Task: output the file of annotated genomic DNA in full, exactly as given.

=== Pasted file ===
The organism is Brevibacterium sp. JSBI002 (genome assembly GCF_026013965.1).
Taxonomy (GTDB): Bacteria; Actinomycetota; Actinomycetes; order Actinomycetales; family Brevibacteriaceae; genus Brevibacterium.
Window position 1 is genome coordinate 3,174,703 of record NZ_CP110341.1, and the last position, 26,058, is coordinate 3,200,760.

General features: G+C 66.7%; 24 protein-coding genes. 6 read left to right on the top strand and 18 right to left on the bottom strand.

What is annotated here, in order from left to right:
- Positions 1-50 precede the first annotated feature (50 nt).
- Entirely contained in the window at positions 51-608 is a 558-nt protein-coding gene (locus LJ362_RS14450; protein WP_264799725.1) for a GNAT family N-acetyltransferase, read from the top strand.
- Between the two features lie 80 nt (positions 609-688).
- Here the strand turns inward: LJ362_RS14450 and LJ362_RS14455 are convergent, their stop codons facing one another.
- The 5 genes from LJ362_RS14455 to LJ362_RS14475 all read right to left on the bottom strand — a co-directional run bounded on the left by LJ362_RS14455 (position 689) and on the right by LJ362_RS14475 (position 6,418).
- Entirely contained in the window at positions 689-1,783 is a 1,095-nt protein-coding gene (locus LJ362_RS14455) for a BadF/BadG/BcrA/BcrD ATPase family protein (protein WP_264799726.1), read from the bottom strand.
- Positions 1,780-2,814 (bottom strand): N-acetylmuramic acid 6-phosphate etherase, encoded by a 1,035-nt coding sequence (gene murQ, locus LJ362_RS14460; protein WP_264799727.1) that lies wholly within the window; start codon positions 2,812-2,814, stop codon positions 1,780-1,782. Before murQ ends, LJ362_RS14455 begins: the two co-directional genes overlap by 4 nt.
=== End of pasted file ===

The organism is Brevibacterium sp. JSBI002 (genome assembly GCF_026013965.1).
Taxonomy (GTDB): Bacteria; Actinomycetota; Actinomycetes; order Actinomycetales; family Brevibacteriaceae; genus Brevibacterium.
Window position 1 is genome coordinate 3,174,703 of record NZ_CP110341.1, and the last position, 26,058, is coordinate 3,200,760.

General features: G+C 66.7%; 24 protein-coding genes. 6 read left to right on the top strand and 18 right to left on the bottom strand.

What is annotated here, in order from left to right:
- Positions 1-50 precede the first annotated feature (50 nt).
- Entirely contained in the window at positions 51-608 is a 558-nt protein-coding gene (locus LJ362_RS14450; protein WP_264799725.1) for a GNAT family N-acetyltransferase, read from the top strand.
- Between the two features lie 80 nt (positions 609-688).
- Here the strand turns inward: LJ362_RS14450 and LJ362_RS14455 are convergent, their stop codons facing one another.
- The 5 genes from LJ362_RS14455 to LJ362_RS14475 all read right to left on the bottom strand — a co-directional run bounded on the left by LJ362_RS14455 (position 689) and on the right by LJ362_RS14475 (position 6,418).
- Entirely contained in the window at positions 689-1,783 is a 1,095-nt protein-coding gene (locus LJ362_RS14455) for a BadF/BadG/BcrA/BcrD ATPase family protein (protein WP_264799726.1), read from the bottom strand.
- Positions 1,780-2,814 (bottom strand): N-acetylmuramic acid 6-phosphate etherase, encoded by a 1,035-nt coding sequence (gene murQ, locus LJ362_RS14460; protein WP_264799727.1) that lies wholly within the window; start codon positions 2,812-2,814, stop codon positions 1,780-1,782. Before murQ ends, LJ362_RS14455 begins: the two co-directional genes overlap by 4 nt.